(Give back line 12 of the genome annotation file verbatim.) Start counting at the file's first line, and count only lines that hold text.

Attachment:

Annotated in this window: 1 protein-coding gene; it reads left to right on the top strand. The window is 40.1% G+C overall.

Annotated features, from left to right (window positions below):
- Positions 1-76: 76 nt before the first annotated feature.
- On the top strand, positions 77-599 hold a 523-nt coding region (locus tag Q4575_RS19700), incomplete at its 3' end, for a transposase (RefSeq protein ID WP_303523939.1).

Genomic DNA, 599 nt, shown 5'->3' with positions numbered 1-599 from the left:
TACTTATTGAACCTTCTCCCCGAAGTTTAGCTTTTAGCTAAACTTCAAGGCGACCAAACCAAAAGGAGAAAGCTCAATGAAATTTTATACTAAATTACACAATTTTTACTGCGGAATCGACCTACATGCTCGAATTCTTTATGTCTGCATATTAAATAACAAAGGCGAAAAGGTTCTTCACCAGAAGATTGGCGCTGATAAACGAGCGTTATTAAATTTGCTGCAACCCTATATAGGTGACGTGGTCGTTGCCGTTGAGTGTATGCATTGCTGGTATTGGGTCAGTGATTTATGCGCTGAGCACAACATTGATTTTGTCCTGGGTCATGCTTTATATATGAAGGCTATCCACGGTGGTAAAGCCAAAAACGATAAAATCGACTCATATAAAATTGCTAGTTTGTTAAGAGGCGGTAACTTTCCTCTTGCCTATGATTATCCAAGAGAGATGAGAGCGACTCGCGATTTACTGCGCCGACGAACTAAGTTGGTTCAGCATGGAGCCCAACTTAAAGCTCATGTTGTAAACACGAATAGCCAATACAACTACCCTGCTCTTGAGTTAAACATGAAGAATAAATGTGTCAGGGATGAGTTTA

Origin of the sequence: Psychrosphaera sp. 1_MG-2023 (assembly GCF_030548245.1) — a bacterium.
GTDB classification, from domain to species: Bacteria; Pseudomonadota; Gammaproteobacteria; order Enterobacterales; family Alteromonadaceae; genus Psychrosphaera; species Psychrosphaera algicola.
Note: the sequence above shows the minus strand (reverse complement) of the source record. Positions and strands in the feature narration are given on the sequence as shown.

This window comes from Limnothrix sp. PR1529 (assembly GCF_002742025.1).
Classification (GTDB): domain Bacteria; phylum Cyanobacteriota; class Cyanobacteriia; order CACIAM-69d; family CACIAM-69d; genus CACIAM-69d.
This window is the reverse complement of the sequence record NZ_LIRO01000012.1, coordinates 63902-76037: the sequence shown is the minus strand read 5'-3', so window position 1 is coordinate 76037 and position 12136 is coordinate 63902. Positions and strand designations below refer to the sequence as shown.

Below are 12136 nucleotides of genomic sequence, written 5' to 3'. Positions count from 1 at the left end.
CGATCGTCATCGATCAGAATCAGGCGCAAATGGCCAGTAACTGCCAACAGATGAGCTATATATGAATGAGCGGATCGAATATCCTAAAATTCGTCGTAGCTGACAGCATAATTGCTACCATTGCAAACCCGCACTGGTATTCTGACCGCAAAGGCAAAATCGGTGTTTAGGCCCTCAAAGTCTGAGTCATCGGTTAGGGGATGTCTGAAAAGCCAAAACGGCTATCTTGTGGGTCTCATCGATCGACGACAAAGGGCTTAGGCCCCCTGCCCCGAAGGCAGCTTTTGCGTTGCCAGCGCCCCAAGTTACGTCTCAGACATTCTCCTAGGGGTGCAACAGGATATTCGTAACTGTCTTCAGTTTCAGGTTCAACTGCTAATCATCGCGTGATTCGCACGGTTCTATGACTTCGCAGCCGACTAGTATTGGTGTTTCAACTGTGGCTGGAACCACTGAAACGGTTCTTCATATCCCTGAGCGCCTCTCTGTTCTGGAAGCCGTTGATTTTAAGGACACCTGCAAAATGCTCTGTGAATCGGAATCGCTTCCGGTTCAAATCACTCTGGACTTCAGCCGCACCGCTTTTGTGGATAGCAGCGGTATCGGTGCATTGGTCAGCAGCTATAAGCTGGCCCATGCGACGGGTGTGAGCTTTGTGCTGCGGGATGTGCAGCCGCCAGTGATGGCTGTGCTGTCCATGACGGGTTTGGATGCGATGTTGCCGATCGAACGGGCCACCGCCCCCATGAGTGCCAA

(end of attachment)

This window is the reverse complement of the sequence record NZ_LIRO01000012.1, coordinates 63902-76037: the sequence shown is the minus strand read 5'-3', so window position 1 is coordinate 76037 and position 12136 is coordinate 63902. Positions and strand designations below refer to the sequence as shown.